Challenge: with the advent of LED technology over the last five years, utility companies have tightened their energy codes and regulations. This has resulted in a significant increase in the number of lighting controls manufacturers, product innovation pressure on manufacturers, and a requirement for more extensive education and training programs for manufacturers, electrical distributors, electrical contractors and the specification community.

In today’s market and with the advent of controls and LED technology changes, experienced specialized staffing is required to lead in the market. The role of the lighting rep will need to change in an age of PoE, connectivity, whole building lighting control systems, building automation, IoT, and data analytics requirements. Alternately, bringing on less experienced people requires extensive training; the cost is nearly the same. With this increased cost to all stakeholders comes the need for additional commissions and profit margins for all.

With the advent of LED technology and the infusion of a plethora of manufacturers coming from overseas, the traditional distribution channels for lighting fixtures continued to impact the agent and distributor to the greatest extent. Thus resulting in both electrical distribution, contractors and the elusive ESCOs buying products directly from the manufacturer 

Solutions: this is a challenge for all of us. Many manufacturers including the conglomerates (i.e., Eaton, Philips, Hubbell, Acuity) started this process in the early 90s with the DIY home centres. As the market became more competitive and LED pricing varied dramatically, the customer started searching for more competitive solutions. With LED technology in its infancy many customers regretted their direct purchases because of lack of service and/or quality they experienced. Some of this still occurs today!

  • Make sure the commission ROI fits the budget with staffing and services. If not, the manufacturer may need to establish a more lucrative commission structure. Don’t be afraid to pass on a line and think long term.
  • The agency must have a comprehensive training program for the entire agency. Lighting controls will continue to become a bigger piece of the market, and with that said everyone in the agency needs to be well rounded on lighting controls knowledge. Don’t rely on specialists only.
  • Develop a strong and experienced controls sales team, both inside and outside. This, with strong lighting knowledge, will make you invaluable to your customers.

Who’s the agent’s customer?

Challenge: the successful agent will argue they have to have relationships throughout the food chain. Depending on the agency’s size, market coverage and product offering, the plan may have to include, electrical distributors, electrical contractors, end users, national/regional accounts, lighting designers, electrical engineers and architects.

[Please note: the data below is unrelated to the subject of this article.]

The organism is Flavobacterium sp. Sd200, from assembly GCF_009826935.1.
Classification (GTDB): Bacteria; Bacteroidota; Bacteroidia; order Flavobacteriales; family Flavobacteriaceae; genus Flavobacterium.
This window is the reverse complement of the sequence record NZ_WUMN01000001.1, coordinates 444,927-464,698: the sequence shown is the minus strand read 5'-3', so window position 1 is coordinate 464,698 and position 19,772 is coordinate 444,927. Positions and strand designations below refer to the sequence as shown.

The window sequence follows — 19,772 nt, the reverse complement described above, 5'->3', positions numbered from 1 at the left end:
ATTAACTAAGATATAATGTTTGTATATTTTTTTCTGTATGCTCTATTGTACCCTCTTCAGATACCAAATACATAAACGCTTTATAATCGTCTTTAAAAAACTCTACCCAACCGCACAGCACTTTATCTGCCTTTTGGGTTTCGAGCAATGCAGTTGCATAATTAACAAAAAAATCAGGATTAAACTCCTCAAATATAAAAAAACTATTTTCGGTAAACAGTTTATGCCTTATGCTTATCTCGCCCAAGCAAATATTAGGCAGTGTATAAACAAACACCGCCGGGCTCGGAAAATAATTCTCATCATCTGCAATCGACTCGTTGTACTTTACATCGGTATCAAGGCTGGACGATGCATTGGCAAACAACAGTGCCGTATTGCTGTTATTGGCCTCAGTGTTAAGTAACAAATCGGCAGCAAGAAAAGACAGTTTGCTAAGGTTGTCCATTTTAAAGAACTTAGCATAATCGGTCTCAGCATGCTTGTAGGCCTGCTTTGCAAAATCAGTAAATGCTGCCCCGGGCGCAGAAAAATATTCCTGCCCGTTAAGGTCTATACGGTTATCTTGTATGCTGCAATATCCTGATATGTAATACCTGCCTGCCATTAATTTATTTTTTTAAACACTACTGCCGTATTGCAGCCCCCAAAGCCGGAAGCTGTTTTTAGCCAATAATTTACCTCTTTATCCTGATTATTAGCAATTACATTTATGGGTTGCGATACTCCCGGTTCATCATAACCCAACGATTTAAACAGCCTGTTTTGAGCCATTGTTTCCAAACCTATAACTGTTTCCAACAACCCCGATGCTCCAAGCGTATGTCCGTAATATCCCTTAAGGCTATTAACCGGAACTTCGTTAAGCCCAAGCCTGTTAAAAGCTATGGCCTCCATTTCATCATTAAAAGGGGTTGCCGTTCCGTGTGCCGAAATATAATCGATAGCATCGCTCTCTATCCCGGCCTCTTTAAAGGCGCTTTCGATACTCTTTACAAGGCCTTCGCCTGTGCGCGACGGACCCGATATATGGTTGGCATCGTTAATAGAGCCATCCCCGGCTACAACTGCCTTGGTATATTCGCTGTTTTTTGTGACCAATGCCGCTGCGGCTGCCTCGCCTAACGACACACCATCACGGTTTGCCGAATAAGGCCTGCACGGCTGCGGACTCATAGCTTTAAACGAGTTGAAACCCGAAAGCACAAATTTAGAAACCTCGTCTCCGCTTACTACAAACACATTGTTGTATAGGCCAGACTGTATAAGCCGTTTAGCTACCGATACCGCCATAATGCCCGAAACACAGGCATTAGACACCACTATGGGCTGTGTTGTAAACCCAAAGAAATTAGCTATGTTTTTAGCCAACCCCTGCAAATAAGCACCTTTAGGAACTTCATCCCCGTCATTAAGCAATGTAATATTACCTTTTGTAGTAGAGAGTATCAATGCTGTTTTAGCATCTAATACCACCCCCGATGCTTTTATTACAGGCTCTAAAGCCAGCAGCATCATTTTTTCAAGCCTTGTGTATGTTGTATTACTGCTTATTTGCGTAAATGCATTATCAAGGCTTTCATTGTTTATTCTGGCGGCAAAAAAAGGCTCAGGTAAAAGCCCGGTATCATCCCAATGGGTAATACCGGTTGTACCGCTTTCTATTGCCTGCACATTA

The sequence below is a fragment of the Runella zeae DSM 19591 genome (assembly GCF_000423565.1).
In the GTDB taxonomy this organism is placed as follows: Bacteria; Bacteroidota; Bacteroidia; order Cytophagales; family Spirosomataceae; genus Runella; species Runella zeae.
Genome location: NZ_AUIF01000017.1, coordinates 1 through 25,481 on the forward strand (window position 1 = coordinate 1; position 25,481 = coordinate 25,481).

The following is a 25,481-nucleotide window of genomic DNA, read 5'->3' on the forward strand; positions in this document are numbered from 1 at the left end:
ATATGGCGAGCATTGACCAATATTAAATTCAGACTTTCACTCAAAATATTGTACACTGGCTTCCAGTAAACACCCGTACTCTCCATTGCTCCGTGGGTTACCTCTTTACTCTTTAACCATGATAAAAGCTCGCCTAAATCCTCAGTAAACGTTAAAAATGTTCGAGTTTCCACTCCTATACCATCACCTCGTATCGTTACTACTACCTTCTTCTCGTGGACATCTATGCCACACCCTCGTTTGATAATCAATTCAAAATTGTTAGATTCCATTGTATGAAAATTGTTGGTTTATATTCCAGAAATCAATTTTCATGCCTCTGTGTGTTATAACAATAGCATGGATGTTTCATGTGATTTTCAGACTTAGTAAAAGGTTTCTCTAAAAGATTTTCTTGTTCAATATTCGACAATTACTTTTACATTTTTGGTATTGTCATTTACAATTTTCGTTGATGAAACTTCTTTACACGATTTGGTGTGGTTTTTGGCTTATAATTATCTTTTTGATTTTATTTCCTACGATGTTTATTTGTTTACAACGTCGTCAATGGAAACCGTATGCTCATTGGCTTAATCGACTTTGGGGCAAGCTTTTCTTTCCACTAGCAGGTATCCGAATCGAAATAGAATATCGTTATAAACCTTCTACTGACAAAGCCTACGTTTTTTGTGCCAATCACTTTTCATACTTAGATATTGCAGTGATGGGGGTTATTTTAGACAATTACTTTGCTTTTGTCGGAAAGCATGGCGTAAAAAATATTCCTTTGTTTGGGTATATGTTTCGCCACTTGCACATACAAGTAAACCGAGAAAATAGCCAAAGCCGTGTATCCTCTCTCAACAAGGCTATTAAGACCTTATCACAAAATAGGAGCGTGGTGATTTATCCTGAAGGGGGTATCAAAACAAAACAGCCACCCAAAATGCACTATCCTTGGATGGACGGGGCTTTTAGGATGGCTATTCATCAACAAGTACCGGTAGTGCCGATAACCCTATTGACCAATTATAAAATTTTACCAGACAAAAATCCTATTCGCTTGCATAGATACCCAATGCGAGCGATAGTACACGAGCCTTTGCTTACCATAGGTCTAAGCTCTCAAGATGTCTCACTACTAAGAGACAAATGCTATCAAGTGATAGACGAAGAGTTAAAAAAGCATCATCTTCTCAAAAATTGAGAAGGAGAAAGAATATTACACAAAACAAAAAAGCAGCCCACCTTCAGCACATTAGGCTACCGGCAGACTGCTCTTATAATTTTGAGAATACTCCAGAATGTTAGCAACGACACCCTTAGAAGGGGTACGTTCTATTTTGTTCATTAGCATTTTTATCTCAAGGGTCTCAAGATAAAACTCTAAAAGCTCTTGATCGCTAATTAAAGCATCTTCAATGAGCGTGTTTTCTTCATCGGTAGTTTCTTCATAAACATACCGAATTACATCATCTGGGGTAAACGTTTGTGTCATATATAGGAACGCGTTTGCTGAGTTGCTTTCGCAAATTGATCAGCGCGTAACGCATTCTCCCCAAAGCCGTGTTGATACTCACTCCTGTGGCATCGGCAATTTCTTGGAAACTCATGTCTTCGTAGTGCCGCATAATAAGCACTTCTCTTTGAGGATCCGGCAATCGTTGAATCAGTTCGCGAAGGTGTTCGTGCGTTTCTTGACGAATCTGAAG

While respecting the lines of distribution from the manufacturer to electrical distribution and then to the contractor, it is imperative that the agency have a strong relationship with both the contractor as well as their distribution partners. Most distribution has challenges with the agents calling directly on “their” customers. This is a broader topic for another issue, but in short, trust, communication, valu- add and teamwork with your partner distributor and/or agent will add to your mutual success. 

Solutions: With the advent of new lighting controls and LED technology, the need for training is imperative in all channels. The smart agency will partner with key supporting distributors and make their organization a sales extension of their supporting customers. 

  • Make sure your valued customers understand your business philosophies and approach. They may not agree 100% but it is imperative that they understand and respect your position if you are to succeed with that customer.
  • Make sure your direct relationship benefits your agency, your key distribution customers and manufacturers.
  • The agency sales team must focus on establishing short- and long-term relationships with supporting electrical distributors.
  • Deliver “out of the box” support (programs) for both your ED and EC.
  • Surround yourself the resources required to effectively develop and expand your business. Independent consultants can train on process and business best practice including implementation. 

You can contact Ken at Ken comes to CMG with 35 years as an executive sales and marketing veteran in the Lighting and Lighting Controls industry. Ken’s skills and experience resulted from co-founding and establishing two (2) successful Manufacturer Representative lighting agencies in the Northwest.

His focus on sales process while developing the operational efficiencies is integral to his clients’ success. Clients will realize increased sales while focusing on key Account and market segments. Ken emphasizes the need for effective organization structure, Key Performance Indicators coupled with a quality staff. 

Channel Marketing Group’s lighting focused support

Areas where Ken and Channel Marketing Group will be able to support lighting agents and manufacturers include:

  • Voice of customer insights targeting specifiers, distributors, contractors and factories… for lighting agents
  • Lighting agency 360o feedback for lighting manufacturers
  • Sizing and pursuing vertical lighting markets
  • Entering the horticultural market
  • Line review processes
  • Strategic planning for lighting agents
  • Recruiting, managing and motivating lighting agents
  • Workshops for agencies: working with distributors, pursuing/recapturing stock business, and more

What is your perception of lighting agents? Do your lighting agents “believe” in many of the precepts Ken mentions?

David Gordon is President of Channel Marketing Group. Channel Marketing Group develops market share and growth strategies for manufacturers and distributors and develops market research. CMG’s specialty is the electrical industry. He also authors an electrical industry blog, He can be reached at 919-488-8635 or